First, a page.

Find it hard to get the family together for that perfect group shot? Here’s 3 ways to make it perfect.


By Rina Schiffman


The scene: a big family party, everyone all together for the only time this year. “Everyone come here, we’re taking a picture!!” the parents yell, and the older kids groan and grumble and/or ignore you while the little ones continue running around, high on sugar, faces coated with jelly and chocolate. The teens don’t even look up from their phones. After a half hour of chasing everyone down and jumping around to get everyone to look in the vaguest direction of the camera, you’re lucky if you get even one picture with everyone in it, let alone smiling.

It doesn’t have to be this way! Here are 3 simple tips to help you get a really great group picture that everyone will love (and perhaps make you everyone’s favorite relative for a while).

1) Appoint one designated noisemaker

Here’s what usually happens when trying to take a picture of a bunch of kids from a bunch of families. About 10 moms and dads all stand in front of the kids, each of them yelling to their own kids to, “LOOK HERE! CHANI, PUT YOUR HAND DOWN! YOSSI STOP STICKING OUT YOUR TONGUE, I’M GONNA TAKE AWAY YOUR PRESENT IF YOU DON’T STOP! LOOK AT THE CAMERA! SMILLLLEEEE! SAY CHEESE EVERYONE! SARAH, SMILE NICELY, NOT LIKE THAT!”

What happens as a result is that all the kids are looking in 10 different directions, most of them getting stressed out from all the pressure, and the shot looks terrible. Instead, choose only ONE person to stand right behind the person taking the picture, and have all other adults stand BEHIND them, so no one is distracted by parents off to the sides. That one designated noisemaker should be the ONLY one to make noise, funny faces, or jump around yelling on the top of his/her lungs while juggling donuts (hey, whatever works) so that everyone is looking in the direction of the camera. No other people should talk or be distracting. This one tip alone will drastically improve your group photos!

2) Do it early

As soon as everyone has arrived, announce that you’re doing a quick group photo now, before people have a chance to disappear, and before the kids get wild and messy and start eating. No one likes being interrupted in middle of a good party to get up and take a picture, and it will be much harder to get everyone all together once the party has really started. Do the picture early while everyone is still fresh, and then you can enjoy the rest of the party knowing you got it done. Especially when dealing with lots of young children, doing the photo at the start ensures you’re not dealing with cranky, overtired, messy or hyper kids (see scowling red-headed toddler in photo below).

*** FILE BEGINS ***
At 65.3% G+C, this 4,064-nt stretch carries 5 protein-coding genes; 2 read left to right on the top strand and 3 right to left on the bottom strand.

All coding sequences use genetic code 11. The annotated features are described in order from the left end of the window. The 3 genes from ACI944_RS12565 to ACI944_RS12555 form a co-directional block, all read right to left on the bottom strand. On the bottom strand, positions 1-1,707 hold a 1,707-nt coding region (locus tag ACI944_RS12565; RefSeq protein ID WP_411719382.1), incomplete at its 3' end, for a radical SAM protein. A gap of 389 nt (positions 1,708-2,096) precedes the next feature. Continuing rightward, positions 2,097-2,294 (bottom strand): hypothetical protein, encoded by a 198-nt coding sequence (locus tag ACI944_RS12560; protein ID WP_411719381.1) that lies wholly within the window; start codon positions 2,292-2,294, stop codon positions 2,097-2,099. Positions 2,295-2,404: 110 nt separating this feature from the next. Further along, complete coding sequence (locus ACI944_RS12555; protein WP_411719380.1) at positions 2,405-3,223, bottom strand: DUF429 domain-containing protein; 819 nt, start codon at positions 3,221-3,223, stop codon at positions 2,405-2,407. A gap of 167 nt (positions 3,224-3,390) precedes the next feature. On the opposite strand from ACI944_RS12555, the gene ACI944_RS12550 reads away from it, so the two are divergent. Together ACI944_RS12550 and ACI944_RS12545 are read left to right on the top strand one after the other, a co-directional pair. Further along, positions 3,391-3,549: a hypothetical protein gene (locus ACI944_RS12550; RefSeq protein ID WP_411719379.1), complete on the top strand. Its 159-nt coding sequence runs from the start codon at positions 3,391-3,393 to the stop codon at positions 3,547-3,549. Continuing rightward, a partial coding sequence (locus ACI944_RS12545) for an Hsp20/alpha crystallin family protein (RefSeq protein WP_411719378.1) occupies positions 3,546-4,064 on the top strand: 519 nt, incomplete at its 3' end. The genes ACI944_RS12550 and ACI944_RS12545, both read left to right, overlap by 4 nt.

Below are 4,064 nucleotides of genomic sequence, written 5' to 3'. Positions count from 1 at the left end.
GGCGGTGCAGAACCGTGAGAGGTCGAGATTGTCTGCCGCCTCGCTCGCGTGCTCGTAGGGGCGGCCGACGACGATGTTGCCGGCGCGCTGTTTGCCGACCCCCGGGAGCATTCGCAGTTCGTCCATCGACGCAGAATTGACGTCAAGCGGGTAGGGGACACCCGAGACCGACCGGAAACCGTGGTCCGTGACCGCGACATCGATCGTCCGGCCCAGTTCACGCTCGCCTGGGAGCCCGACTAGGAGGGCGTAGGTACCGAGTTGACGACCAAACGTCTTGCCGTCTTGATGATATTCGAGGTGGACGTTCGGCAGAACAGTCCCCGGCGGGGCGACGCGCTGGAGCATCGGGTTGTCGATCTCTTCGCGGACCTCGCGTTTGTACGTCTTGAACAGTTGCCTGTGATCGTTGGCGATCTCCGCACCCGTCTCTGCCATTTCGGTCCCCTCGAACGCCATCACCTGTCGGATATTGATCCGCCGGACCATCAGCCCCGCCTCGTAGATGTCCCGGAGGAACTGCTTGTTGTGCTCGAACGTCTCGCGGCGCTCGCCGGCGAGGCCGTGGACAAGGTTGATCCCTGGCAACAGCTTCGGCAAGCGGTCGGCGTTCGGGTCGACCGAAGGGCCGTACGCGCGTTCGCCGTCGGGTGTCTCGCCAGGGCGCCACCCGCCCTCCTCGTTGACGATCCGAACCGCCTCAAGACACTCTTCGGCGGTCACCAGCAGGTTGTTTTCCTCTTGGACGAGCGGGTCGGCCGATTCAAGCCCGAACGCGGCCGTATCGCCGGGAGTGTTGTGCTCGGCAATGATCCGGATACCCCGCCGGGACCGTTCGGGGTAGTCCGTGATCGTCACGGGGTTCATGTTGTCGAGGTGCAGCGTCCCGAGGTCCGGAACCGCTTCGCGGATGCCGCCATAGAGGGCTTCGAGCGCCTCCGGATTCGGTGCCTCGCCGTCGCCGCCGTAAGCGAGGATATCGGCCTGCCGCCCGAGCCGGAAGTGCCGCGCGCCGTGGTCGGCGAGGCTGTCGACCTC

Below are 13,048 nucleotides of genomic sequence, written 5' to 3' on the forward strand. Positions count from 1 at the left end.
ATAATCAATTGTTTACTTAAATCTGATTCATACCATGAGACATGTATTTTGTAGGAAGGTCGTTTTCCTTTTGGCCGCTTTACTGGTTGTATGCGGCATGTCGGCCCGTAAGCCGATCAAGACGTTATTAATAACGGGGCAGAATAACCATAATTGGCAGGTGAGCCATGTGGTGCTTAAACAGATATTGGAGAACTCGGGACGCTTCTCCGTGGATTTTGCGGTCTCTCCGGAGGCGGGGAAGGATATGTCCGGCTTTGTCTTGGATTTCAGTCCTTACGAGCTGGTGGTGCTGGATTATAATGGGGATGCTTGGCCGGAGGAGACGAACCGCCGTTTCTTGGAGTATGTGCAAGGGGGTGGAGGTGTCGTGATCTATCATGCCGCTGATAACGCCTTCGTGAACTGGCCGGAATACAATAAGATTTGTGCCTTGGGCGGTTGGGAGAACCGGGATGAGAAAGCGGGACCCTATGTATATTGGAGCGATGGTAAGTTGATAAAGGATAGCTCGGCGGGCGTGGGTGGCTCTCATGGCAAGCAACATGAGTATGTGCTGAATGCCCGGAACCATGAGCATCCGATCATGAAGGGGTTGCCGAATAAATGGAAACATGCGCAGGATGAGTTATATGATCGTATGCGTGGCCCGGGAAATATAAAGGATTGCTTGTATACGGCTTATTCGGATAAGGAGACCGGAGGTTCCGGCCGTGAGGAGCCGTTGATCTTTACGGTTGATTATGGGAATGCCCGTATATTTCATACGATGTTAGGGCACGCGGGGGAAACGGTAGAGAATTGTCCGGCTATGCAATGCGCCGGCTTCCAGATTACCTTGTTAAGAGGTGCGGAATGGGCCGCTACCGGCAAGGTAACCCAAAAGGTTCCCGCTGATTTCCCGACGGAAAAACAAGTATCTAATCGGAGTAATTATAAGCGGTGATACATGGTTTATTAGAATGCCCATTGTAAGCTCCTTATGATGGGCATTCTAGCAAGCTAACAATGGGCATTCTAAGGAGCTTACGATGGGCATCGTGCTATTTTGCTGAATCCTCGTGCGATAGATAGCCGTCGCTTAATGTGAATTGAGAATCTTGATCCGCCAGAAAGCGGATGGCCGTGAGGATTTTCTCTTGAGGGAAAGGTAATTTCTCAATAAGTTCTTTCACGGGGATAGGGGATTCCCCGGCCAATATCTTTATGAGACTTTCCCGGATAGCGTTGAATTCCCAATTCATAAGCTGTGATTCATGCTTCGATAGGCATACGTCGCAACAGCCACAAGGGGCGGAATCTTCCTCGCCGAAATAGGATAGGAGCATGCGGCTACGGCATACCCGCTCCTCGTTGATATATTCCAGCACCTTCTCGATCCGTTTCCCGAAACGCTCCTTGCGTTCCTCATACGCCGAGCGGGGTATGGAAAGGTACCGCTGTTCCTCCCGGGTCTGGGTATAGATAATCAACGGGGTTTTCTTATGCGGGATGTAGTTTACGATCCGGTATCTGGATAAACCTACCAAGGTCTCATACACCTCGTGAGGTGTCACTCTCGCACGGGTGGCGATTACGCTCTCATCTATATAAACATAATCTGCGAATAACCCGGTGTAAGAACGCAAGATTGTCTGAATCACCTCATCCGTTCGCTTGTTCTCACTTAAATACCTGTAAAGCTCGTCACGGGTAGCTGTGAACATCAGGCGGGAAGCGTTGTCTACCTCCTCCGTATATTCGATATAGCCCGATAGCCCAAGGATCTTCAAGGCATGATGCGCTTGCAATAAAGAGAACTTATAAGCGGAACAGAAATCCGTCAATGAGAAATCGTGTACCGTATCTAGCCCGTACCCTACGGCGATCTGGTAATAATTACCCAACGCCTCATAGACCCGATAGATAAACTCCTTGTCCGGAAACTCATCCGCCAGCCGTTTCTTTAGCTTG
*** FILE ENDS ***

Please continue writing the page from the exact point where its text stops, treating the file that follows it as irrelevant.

3) Use different levels

Pose the group on levels of varying heights to make the group look like one unit. The easiest way to do this is on steps (go outside to the front of the house if you’re able). Use 2-4 rows, depending on how big the group is, with the tallest people at the top. This is a very basic rule in photography posing, for the simple reason that it breaks up a long, symmetrical line of heads into a much more visually pleasing composition with heads at different levels. If no staircases are available, you can achieve the same effect by having one row standing, one row sitting on chairs, and one row sitting on the floor. Get creative and use whatever is available—a big sofa can be an adorable way to get everyone in the perfect setup (have some sitting on the top of it, some standing on it, some sitting, etc.)

Let’s look at a photo example below, taken at my son’s upsherin party. In this photo, I only followed one of my tips: I used steps to create two levels. However, I did not attempt this shot until almost the end of the party, so it was hard to get everyone’s cooperation, and a few of the toddlers were totally not happy. Another mistake I made was neglecting to tell all the other adults to get behind me, so that’s why everyone is looking in different directions. My siblings were all standing to the left of me making noise and trying to get everyone to smile. If they’d have been behind me (which they actually physically couldn’t in this case, as I was backed up against a tree) we would have gotten much better eye contact from all the kids. However, despite all that, we all still love this photo of all the cousins, because they look like they’re having a blast and you can definitely see all the different personalities here. So if you can’t get that perfect shot, just keep snapping anyway, and embrace the realness of everything going on in the scene!

I hope these tips help you improve your group photos this year! Enjoy all the family time!

About Rina:

Rina Schiffman is a professional photographer who has taken hundreds of family portraits over the years. Her fully equipped, spacious studio is located in Spring Valley, NY. She takes pride in the amazing portrait experience she provides for her clients, and loves knowing that her baby, child, and family portraits hang as treasured pieces of art in homes around the tri-state area. To view her work and to find out how she can help you obtain your own truly beautiful family portrait, go to, or find her on instagram @rina_schiffman_photography.



  1. Great article. I was laughing at the how not to take photos bit as that is exactly how our last get together was. The second photo wasn’t included though and would be very helpful to see it


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